Mémoire sur le système primitif des voyelles dans les langues indo-européennes, 1879
Cours de linguistique générale, 1916 (Course in General Linguistics, 1959)
Ferdinand de Saussure (saw-soor) is regarded by most scholars as the creator of modern linguistics–the scientific, objective study of language. Although he published only a few papers and no major works during his lifetime, the lecture notes of his students have been collected and edited into one of the most influential texts of modern linguistics, Course in General Linguistics. His major accomplishment was to establish the systematic study of language as an objective subject; he also pointed the way to the development of the discipline of semiology, or the study of signs and the system of signs.
Ferdinand de Saussure
Born into a family distinguished for its intellectual achievements, Saussure was introduced to the study of language at an early age. By the time he was fifteen, he had mastered Greek, Latin, French, German, and English. In 1875 he entered the University of Geneva, first intending to study physics and chemistry; after one year he transferred to the University of Leipzig and switched to the study of language. It was an apt choice in schools, for Leipzig was the center of the Junggrammatiker (young grammarians), who were attempting to bring to language study something of the rigor and objectivity of the natural sciences.
In 1879, Saussure published Mémoire sur le système primitif des voyelles dans les langues indo-européennes (memoir on the primitive system of vowels in the Indo-European languages), a breathtaking work of scholarship that won immediate and widespread attention and acclaim. Completing his doctorate at Leipzig, Saussure moved to Paris, where he taught at the École Pratique des Hautes Études until 1891, when he returned to the University of Geneva as a professor. At Geneva Saussure taught a number of courses, but most notable were the classes in general linguistics that he gave from 1906 through 1911. The lecture notes of his students from these classes were gathered by Charles Bally and Albert Sechehaye and edited into Course in General Linguistics. Saussure himself published no complete or comprehensive view of his theories; he died at the relatively young age of fifty-five, in February, 1913.
Saussure’s central accomplishment was to place the study of language on a scientific basis, and this he accomplished through a logical series of steps that provided the proper foundation for all future examinations. First, Saussure admitted that language was a complex phenomenon, and the initial task was to determine how to approach it. He noted that language is a system of signs, in which the individual units of a particular language make sense (that is, communicate) only as part of an overall system. The smallest unit in this system is the linguistic sign. Often (but not always) a word, the linguistic sign is the smallest unit of meaning in a language. It is composed of two parts, the signifiant, or signifier, and the signifie, or the signified. In the broadest sense, these might be called sound and meaning, respectively. When they are linked together (as the sounds of d-o-g are with the concept of a certain animal), a linguistic sign is created.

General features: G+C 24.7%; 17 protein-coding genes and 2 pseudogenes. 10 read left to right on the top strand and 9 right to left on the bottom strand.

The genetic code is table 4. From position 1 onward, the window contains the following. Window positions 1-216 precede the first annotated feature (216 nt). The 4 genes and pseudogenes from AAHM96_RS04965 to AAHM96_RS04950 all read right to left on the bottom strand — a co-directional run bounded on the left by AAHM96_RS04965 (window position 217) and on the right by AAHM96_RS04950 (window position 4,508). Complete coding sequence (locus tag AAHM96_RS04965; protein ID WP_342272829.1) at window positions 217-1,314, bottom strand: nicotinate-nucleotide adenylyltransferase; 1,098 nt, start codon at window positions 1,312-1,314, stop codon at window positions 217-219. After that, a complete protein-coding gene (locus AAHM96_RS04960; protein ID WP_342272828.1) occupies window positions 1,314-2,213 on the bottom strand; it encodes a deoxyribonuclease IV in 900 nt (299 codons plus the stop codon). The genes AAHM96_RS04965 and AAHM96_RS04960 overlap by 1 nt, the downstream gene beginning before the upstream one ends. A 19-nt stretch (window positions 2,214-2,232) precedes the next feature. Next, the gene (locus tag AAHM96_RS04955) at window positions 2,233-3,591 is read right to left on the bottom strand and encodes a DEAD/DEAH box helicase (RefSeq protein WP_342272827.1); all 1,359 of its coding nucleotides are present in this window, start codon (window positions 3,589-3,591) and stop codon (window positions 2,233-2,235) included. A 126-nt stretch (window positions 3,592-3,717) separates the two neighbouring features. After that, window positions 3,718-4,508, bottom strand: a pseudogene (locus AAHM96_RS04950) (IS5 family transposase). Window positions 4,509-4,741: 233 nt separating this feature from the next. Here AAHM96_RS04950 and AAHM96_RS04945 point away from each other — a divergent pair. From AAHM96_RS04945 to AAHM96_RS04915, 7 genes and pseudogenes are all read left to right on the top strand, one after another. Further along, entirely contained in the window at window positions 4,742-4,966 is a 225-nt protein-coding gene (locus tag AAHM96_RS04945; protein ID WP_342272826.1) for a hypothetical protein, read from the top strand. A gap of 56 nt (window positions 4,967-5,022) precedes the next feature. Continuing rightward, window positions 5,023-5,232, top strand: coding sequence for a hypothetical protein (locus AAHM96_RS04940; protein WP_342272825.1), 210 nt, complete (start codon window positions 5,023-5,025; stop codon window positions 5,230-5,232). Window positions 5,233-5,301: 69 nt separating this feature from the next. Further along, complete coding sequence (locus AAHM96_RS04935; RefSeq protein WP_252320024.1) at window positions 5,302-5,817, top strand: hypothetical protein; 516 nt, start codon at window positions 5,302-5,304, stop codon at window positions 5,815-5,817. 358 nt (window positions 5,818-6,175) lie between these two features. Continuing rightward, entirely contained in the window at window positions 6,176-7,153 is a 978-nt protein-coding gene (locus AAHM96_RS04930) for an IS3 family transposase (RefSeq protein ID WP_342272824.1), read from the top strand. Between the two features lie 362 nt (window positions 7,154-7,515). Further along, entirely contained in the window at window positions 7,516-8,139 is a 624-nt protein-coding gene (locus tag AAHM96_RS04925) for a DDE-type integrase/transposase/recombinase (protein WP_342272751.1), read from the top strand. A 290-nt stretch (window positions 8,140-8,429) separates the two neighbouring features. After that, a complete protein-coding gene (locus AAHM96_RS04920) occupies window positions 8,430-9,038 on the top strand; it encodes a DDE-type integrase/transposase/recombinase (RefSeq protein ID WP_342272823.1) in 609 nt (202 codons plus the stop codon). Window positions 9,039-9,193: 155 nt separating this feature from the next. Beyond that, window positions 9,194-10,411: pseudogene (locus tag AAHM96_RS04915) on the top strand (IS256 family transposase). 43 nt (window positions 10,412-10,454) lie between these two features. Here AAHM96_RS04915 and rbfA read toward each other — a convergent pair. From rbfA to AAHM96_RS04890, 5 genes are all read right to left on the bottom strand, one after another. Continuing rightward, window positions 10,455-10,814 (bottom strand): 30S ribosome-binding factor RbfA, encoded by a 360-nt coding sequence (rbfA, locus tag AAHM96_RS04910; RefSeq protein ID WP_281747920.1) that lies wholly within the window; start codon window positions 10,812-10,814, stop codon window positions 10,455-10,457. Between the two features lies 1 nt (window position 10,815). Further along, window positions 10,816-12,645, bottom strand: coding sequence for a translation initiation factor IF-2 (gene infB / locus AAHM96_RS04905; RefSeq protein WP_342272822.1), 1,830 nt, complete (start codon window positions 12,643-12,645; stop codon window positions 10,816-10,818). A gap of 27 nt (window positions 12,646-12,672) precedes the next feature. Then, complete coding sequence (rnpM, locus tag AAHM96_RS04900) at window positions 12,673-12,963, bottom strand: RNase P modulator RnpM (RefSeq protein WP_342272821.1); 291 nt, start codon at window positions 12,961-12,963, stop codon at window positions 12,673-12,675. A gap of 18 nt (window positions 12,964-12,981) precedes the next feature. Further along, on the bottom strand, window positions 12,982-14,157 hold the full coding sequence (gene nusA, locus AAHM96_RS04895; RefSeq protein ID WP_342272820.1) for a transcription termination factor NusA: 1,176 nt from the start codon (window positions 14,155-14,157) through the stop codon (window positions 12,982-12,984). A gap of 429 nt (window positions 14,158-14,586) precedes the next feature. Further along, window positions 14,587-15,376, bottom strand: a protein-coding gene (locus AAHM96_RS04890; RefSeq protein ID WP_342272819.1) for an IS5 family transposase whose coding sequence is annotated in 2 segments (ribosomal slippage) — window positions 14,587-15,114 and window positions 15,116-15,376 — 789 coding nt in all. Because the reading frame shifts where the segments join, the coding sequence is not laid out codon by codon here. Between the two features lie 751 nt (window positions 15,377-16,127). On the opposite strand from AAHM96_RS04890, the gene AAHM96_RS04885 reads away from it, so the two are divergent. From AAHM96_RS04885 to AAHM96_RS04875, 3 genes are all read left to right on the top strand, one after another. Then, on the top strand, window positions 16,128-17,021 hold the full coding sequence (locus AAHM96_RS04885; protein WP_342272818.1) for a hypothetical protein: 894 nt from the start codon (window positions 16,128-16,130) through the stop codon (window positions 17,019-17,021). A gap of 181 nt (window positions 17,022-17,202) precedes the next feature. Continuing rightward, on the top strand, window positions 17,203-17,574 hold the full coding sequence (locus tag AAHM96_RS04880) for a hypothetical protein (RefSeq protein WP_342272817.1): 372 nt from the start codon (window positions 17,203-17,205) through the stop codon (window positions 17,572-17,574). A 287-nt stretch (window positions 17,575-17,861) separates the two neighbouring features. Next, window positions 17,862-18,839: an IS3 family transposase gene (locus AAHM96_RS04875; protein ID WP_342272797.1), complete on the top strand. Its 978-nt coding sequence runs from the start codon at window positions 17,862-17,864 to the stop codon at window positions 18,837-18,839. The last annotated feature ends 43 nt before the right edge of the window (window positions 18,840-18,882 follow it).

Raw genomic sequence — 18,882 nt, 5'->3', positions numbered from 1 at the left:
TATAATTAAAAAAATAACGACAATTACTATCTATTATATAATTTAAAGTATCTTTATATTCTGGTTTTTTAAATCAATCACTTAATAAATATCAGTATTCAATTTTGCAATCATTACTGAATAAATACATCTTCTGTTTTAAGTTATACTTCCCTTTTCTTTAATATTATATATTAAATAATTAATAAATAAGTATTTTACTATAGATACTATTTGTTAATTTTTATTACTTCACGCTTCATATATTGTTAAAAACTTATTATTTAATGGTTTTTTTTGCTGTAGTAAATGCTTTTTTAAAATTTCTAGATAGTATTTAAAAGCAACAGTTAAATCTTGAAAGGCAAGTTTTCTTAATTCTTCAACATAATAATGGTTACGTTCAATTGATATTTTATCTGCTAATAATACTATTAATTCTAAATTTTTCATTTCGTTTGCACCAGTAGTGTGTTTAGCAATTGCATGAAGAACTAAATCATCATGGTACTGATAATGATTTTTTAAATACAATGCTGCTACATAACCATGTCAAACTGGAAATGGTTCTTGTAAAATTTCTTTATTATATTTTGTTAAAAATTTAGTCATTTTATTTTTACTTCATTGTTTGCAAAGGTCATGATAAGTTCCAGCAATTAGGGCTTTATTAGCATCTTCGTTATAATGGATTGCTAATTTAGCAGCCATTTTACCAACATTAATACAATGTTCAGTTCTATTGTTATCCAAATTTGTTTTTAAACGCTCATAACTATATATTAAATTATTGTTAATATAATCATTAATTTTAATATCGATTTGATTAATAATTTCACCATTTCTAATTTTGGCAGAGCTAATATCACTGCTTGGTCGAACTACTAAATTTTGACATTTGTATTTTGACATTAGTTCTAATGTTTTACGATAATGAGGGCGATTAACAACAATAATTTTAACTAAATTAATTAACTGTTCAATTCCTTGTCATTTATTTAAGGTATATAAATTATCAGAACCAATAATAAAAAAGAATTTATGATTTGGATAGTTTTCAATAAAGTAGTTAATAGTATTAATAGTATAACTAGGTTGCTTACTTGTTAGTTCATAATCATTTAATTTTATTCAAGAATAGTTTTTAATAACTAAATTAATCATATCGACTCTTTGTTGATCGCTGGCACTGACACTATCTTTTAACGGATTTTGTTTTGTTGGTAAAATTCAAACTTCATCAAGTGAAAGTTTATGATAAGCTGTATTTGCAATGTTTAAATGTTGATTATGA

The linguistic sign is arbitrary; that is, there is no natural link between the two parts. This point is of key importance to Saussure, because it forces the realization that the linguistic sign is part of a system and must fit into a pattern; it has no independent existence. Saussure used the analogy of language and chess: It matters not whether a knight is made of wood, marble, or metal, only that it moves in certain ways in relation to all the other chess pieces. Like the knight, the individual units of a language are part of a system.
The system of language is expressed through the medium of sound, but there is a fundamental difference between the system and its physical expression. The expression is the substance of language, but the system is its form, and Saussure pointed out that form must take precedence over substance in language study. He demonstrated this by his emphasis on two essential dichotomies in language.
First, language can be synchronic or diachronic. That is, language can be studied at a single moment in time (synchronic) or as it develops across time (diachronic). While a diachronic examination will reveal that languages change their sounds and substances–for example, Latin became French, Spanish, and Italian–it also demonstrates that the languages always retained a coherent system that allowed speakers to communicate at any given moment. Furthermore, the sound changes that take place across time happen without apparent reason and without exception. This reinforces the central concepts that the particular linguistic sign is arbitrary and that the overall pattern is the key to language.
Second, Saussure made a critical distinction between la langue and parole. La langue is the overall system of language, while parole is its realization in actual speech. There will be differences in pronunciation, vocabulary choice, and other items between different speakers of a language–an inevitable aspect of parole. Yet as long as the pattern remains consistent, understanding and communication will be maintained, which is the strength of la langue. The existence of these two aspects of language explains why a single language can have greatly differing dialects and yet remain a coherent whole.
Reviewed after their enunciation by Saussure, these fundamentals of linguistics might seem simple, even obvious; yet they represented a startling breakthrough in the study of language and made possible the achievements of modern linguistics.